- - Thursday, April 4, 2019

The U.S. economy has been slowing down since last year, growing at a minuscule 2.2 percent in the fourth quarter of 2018.

That number represents the Gross Domestic Product, the economy’s broadest measurement of its growth by the U.S. Department of Commerce.

The sharp decline in the last three months of 2018 was in part due to “softer consumer spending and a weaker climate for business investment that’s likely to depress growth in the first quarter as well,” according to the Market Watch website.

The rest of the economy is not doing so hot elsewhere this year, either. Home construction plunged 8.7 percent in February as groundbreakings for single-family homes declined to their lowest level in nearly two years, the Commerce Department also reported.

Consumer spending rose by a pathetic 0.1 percent this past January, while incomes barely increased 0.2 percent in February, “further evidence that economic activity may have decelerated after strong growth for most of last year,” The Washington Post said.

“What’s more, adjusted pretax corporate profits fell slightly in the fourth quarter, marking the first decline in almost two years,” according to Market Watch.

The Trump tax cuts and a sharp increase in federal spending last spring and summer powered the economy’s lift-off into a higher orbit. Then, other factors, especially the trade tariff battle with China and our other trading partners in Europe and North America, plus a stronger dollar, led to a weaker global economy.

Economists blamed other factors. “The U.S. economy slowed more in the fourth quarter than previously thought, though partly because of the government shutdown,” says senior economist Sal Guatieri of BMO Capital Markets.

“The impact of the tax cuts is fading, but the underlying trend in activity still points more to a moderation in growth rather than a recession,” he added.
One bright spot in the economy is existing-home sales, which rebounded in February to the fastest pace in nearly a year, ending a three-month streak in declines, according to the National Association of Realtors.

That is in part due to the lowest mortgage rates in a year, more optimistic consumer expectations and the Federal Reserve’s promise to keep interest rates at bay to stabilize the housing market.

On the other hand, President Trump has been running into resistance to his efforts to boost U.S. manufacturing jobs.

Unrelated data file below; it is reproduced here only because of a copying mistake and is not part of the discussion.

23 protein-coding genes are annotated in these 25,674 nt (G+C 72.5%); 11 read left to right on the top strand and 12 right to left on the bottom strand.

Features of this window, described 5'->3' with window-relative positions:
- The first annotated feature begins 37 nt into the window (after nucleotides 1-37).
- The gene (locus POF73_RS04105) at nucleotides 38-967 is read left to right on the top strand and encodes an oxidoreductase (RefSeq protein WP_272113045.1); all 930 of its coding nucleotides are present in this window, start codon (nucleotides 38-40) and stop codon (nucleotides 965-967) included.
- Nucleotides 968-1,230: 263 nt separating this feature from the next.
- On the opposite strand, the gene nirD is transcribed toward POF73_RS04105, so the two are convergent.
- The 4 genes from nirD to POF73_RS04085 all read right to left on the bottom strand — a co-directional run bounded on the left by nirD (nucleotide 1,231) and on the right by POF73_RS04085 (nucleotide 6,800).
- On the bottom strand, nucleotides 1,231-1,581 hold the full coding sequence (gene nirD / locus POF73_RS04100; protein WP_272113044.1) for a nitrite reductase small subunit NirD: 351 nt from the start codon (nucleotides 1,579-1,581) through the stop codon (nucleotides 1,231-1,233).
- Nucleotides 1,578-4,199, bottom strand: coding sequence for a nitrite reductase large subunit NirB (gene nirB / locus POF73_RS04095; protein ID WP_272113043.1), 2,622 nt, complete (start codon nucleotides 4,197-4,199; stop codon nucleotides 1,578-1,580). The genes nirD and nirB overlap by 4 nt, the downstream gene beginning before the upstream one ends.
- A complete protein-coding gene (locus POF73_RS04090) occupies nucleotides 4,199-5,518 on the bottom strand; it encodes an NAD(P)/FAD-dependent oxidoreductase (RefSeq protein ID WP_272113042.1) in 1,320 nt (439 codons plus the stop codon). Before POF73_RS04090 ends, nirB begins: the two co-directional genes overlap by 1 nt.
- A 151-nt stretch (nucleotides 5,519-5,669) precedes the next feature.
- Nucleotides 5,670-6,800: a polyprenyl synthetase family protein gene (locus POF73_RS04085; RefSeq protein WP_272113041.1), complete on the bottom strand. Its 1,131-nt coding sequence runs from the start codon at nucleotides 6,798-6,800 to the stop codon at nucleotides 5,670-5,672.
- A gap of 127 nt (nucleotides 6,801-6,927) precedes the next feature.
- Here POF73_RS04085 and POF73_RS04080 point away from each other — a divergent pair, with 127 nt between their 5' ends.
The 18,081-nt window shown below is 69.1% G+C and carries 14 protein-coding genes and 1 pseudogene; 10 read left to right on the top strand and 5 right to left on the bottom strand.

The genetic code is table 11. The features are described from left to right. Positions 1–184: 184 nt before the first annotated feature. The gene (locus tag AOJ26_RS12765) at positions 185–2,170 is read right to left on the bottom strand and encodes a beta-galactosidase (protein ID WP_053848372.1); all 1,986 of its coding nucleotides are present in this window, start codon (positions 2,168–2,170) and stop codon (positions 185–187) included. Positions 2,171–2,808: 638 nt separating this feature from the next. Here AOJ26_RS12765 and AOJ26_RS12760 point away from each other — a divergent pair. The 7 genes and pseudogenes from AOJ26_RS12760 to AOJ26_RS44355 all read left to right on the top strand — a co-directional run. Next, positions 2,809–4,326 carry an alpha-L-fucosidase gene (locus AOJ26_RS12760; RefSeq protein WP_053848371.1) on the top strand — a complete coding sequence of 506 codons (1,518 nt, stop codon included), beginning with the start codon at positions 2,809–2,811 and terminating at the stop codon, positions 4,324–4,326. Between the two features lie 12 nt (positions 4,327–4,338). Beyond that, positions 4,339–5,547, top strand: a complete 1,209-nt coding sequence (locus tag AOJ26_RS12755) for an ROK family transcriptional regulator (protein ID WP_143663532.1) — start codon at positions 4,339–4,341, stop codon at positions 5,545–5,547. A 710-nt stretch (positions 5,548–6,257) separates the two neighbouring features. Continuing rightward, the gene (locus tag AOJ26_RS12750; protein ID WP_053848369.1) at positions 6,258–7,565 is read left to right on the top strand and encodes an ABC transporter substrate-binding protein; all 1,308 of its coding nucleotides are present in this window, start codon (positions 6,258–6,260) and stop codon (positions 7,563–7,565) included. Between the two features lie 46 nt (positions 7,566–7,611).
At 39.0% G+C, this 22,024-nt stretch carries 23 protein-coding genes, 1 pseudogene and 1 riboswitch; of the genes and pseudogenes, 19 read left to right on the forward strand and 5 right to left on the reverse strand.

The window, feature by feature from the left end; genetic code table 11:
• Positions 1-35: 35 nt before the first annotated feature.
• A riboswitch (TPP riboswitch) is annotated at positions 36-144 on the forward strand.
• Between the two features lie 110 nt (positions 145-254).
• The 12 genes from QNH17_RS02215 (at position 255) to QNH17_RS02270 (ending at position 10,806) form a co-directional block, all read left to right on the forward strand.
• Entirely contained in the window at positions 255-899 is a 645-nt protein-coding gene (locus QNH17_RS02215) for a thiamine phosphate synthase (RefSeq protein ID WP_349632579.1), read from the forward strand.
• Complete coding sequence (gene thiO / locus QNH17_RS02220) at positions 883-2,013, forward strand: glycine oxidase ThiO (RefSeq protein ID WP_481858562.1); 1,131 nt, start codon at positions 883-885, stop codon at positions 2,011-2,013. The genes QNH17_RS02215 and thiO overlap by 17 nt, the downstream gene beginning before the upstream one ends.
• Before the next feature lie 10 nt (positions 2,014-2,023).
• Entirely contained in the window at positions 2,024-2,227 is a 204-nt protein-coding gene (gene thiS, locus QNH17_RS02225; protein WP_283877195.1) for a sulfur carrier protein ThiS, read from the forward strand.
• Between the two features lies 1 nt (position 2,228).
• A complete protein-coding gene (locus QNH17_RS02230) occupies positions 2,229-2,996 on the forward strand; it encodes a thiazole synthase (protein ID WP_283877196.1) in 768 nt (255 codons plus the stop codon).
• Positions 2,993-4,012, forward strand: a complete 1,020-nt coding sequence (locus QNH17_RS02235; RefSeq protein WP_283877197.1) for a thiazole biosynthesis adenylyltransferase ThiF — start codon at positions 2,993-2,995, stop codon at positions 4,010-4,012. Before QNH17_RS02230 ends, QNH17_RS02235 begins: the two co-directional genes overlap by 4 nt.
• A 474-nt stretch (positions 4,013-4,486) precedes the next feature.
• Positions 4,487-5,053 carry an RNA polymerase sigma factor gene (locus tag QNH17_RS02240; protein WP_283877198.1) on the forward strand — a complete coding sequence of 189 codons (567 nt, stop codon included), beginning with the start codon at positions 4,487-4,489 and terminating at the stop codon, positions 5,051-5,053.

General Motors announced last month that it will end production at the first of five North American plants it plans to close early next year in Michigan and Canada, due to declining demand. More than 4,000 auto workers were employed there several years ago, a workforce that has been cut to 1,400.
And the Ford announced last month that it is closing three plants in Russia as it withdraws from its passenger vehicle business in the country by the end of June.

Meantime, a survey of U.S. factories last month by the Institute for Supply Management showed that its index on employment and orders increased from 54.2 to 55.3, with three of its five main components indicating expansion and growth.

But recent sales figures in the retail industry sharply declined in February as consumers cut back on spending for building materials, groceries, furniture, electronics and clothing, according to the Commerce Department.

Building material sales fell sharply by 4.4 percent in February, as electronics retailers and supermarket sales dropped by just 1 percent. Department stores, clothing and furniture stores also suffered declines in sales.

But the rebound in factory activity and strong increase in construction spending “offered hope the economy was not slowing as sharply as previously feared,” writes Lucia Mutikani, business reporter for Reuters news service.

“The mixed reports on Monday prompted economists to raise their growth projections for the first quarter,” she wrote.

Still, others remained cautious. “The economic downslide may be over but there are no clear indications that an acceleration in growth is at hand,” said Joel Naroff, chief economist at Naroff Economic Advisors in Holland, Pennsylvania.

Donald Lambro is a syndicated columnist and contributor to The Washington Times.

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